The Morning Herald from Hagerstown, Maryland on March 4, 1947 · Page 8
Get access to this page with a Free Trial
Click to view larger version

The Morning Herald from Hagerstown, Maryland · Page 8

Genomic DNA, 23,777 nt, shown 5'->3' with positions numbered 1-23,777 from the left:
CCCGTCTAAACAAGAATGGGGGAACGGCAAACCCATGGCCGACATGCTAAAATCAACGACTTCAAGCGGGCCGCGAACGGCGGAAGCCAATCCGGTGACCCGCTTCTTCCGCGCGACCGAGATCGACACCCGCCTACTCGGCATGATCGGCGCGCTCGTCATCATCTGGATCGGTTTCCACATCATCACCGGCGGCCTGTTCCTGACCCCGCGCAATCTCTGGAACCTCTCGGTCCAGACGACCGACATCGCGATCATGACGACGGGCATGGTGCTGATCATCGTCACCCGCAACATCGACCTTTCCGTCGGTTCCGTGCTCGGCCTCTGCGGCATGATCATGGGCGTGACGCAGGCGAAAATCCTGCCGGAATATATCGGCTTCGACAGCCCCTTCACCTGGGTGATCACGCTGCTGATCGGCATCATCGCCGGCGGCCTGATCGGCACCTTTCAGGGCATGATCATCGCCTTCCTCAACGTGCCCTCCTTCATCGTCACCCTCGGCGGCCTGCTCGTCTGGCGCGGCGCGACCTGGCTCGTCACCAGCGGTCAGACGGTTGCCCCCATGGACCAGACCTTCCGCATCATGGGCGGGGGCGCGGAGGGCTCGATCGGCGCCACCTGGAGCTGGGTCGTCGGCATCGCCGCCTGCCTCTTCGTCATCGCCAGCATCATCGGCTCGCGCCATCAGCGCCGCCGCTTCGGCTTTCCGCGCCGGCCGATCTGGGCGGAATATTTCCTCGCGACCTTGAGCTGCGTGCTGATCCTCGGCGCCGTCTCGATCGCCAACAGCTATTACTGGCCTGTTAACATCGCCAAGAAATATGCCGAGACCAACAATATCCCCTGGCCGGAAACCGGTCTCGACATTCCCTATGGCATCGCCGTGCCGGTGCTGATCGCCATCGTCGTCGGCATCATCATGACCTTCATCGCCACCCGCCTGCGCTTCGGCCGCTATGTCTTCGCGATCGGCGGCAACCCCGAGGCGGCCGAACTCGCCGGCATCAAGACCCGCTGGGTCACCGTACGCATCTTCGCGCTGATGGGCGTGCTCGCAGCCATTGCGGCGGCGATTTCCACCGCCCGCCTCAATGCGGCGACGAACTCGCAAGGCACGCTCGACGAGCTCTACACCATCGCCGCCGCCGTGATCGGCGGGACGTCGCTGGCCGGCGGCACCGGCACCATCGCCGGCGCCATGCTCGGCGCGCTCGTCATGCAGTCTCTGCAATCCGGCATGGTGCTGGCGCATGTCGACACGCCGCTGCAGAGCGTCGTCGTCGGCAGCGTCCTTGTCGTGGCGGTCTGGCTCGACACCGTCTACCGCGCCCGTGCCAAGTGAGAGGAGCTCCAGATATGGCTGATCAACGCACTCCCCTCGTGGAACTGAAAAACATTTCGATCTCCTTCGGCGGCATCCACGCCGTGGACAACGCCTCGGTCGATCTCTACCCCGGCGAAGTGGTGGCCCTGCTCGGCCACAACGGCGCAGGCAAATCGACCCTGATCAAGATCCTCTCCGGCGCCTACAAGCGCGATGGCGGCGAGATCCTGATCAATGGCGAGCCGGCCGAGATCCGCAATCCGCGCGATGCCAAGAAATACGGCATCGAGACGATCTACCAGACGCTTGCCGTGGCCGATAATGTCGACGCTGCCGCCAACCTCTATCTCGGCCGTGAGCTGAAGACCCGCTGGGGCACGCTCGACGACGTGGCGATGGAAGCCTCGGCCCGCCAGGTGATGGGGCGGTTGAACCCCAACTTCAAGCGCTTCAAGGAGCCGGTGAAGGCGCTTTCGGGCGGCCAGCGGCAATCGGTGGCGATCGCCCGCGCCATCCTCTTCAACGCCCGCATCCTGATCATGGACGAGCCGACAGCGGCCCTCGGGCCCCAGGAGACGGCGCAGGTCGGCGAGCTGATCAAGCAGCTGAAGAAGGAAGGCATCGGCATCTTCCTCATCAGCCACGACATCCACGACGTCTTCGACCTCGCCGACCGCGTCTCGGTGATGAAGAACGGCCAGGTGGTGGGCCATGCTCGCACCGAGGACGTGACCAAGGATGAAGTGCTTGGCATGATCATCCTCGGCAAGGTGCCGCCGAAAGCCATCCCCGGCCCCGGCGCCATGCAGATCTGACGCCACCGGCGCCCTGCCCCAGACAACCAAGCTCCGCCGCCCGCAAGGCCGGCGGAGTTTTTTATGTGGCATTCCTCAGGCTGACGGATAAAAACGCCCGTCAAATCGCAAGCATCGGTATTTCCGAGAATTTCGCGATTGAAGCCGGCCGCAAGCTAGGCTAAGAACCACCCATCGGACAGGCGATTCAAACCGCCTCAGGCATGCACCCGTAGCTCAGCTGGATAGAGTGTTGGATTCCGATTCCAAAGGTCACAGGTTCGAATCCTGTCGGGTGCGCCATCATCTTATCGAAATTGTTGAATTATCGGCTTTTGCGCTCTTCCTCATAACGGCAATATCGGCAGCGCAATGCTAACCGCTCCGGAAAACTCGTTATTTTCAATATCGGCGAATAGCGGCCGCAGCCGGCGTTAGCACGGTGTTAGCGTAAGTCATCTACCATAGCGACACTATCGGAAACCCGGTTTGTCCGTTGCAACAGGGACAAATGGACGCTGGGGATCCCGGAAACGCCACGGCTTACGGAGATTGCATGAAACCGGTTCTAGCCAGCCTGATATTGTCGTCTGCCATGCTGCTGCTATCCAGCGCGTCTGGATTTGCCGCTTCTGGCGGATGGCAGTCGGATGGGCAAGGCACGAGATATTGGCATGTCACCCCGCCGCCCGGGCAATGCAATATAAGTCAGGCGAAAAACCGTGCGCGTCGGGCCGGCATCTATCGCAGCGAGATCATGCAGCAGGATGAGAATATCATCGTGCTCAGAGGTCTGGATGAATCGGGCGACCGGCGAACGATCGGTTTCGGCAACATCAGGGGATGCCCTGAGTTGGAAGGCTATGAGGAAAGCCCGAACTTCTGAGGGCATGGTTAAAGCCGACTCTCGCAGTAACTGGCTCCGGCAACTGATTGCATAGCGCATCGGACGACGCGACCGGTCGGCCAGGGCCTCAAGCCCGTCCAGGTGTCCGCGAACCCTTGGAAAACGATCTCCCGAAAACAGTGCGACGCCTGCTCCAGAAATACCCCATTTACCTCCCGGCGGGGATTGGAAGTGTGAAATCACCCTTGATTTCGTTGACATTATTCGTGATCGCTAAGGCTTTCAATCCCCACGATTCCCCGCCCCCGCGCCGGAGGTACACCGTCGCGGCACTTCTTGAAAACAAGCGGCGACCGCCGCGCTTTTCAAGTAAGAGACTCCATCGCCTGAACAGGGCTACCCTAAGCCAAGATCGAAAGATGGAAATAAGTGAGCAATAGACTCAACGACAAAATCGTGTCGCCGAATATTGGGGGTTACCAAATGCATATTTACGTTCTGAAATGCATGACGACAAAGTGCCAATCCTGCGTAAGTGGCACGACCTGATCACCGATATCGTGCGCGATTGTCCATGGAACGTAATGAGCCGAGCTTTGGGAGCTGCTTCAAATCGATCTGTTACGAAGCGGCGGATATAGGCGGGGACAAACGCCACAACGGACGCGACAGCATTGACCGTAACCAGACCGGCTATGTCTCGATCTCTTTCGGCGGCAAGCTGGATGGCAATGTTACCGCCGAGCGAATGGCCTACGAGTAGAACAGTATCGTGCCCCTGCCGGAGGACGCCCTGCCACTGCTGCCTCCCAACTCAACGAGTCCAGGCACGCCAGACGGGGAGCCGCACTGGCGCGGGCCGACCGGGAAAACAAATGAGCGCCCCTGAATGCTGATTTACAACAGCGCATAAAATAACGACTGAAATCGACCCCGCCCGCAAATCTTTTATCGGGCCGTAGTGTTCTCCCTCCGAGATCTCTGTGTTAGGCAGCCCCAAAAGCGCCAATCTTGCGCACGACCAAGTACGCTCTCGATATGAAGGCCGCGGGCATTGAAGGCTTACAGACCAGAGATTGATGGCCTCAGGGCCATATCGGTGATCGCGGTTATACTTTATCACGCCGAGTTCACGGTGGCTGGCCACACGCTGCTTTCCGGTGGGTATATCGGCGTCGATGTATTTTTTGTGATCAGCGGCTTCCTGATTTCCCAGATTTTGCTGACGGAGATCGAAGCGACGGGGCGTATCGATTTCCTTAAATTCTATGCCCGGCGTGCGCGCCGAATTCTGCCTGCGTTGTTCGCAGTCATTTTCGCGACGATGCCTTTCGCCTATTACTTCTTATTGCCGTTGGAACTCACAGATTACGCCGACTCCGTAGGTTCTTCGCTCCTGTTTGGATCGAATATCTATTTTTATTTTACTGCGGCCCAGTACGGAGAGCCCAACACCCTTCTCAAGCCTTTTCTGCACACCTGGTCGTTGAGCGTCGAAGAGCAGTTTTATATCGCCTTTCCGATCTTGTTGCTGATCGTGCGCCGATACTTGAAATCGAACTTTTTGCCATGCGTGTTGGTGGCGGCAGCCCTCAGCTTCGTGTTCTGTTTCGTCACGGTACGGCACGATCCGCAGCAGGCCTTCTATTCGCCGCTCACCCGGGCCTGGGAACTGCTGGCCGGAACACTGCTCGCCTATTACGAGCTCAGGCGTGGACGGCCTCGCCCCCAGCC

Publication:
Location:
Hagerstown, Maryland
Issue Date:
Tuesday, March 4, 1947
Page:
Page 8
Cancel
Start Free Trial

Page 8 article text (OCR)